Paul R. Gregory's writings on Russia, the world economy, and other matters that he finds of interest.
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Monday, August 29, 2011
Why Obama Can't Support A Real Jobs Program
President Obama’s much-anticipated jobs speech will undoubtedly cover more of the same things that already haven’t worked. He will propose an infrastructure bank, extension of unemployment and food stamps, promotion of green jobs, more government-corporate partnerships, and a one-year extension of the payroll tax reduction. He’ll advocate a second stimulus. He may be flanked by his jobs commission, headed by the CEO ofGeneral Electric, which earlier issued a lame interim jobs report.
His speech will not be about jobs. Instead, it will be a campaign speech in disguise.
Obama cannot propose a real jobs program. His constituents would rebel. A real jobs program attacks too many of the core beliefs of his party, such as minimum wages and higher taxes on the better off. Even if his presidency rested on it, Obama couldn’t emulate Bill Clinton’s 1996 Welfare Reform Act that triangulated him from his own party. There is no way for Obama to enunciate the equivalent of Clinton’s “We must end welfare as we know it.” His core beliefs rule out such a dramatic move to the center.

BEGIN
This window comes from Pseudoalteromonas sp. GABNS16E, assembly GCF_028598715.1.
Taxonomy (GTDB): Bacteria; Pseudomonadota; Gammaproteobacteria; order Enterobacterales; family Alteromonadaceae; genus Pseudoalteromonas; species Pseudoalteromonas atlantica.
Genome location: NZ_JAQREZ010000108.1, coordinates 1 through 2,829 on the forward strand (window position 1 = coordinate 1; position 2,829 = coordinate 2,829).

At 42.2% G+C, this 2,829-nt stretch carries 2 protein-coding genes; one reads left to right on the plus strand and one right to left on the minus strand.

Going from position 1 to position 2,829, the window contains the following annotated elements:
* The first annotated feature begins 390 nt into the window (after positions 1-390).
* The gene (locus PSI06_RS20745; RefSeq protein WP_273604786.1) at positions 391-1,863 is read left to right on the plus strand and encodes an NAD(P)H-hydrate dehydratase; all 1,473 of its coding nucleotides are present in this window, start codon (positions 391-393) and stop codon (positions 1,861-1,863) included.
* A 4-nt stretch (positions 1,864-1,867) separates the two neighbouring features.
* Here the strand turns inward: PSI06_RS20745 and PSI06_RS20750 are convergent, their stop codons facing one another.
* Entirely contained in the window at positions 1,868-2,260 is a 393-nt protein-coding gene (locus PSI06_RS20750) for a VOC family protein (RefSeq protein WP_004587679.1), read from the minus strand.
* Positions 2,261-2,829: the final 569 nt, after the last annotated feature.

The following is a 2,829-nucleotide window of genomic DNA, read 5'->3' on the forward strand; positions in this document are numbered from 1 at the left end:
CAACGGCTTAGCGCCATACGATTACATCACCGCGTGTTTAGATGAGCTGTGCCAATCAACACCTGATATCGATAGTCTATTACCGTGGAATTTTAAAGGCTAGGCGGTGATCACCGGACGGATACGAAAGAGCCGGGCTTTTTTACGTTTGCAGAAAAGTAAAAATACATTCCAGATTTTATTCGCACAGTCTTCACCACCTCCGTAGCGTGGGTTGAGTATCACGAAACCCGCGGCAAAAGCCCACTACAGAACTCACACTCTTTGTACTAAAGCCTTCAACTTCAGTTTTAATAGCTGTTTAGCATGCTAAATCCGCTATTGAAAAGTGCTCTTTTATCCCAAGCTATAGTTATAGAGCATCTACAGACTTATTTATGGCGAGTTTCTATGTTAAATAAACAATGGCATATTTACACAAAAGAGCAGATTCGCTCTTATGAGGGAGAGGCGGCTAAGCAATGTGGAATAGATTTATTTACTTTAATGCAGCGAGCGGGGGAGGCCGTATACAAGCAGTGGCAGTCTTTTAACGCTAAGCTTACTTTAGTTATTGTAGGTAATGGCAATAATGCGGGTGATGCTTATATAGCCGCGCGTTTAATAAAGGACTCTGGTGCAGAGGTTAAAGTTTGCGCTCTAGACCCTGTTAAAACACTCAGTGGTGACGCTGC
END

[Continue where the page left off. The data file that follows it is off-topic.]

However, if Obama really wished to create jobs, he must:
Politics, Murder, and Love in Stalin's Kremlin: The Story of Nikolai Bukharin and Anna Larina
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Women of the Gulag
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Who Am I?
Paul R. Gregory is a Research Fellow, Hoover Institution Cullen Professor of Economics, University of Houston. He is also a research professor at the German Institute for Economic Research in Berlin. He is chair of the International Advisory Board of the Kiev School of Economics. He serves as co-editor of the Yale-Hoover Series on Stalin, Stalinism, and Cold War. He has co-edited archival publications, such as the seven volume History of Stalin's Gulag (2004) and the three-volume Stenograms of Meetings of the Politburo (2008). Gregory is the organizer of the Hoover Sino-Soviet Archives Workshop that takes place in the summer at the Hoover Institution. His recent publications include Lenin's Brain and Other Tales from the Secret Soviet Archives (Hoover 2004) and Terror by Quota (Yale, 2009).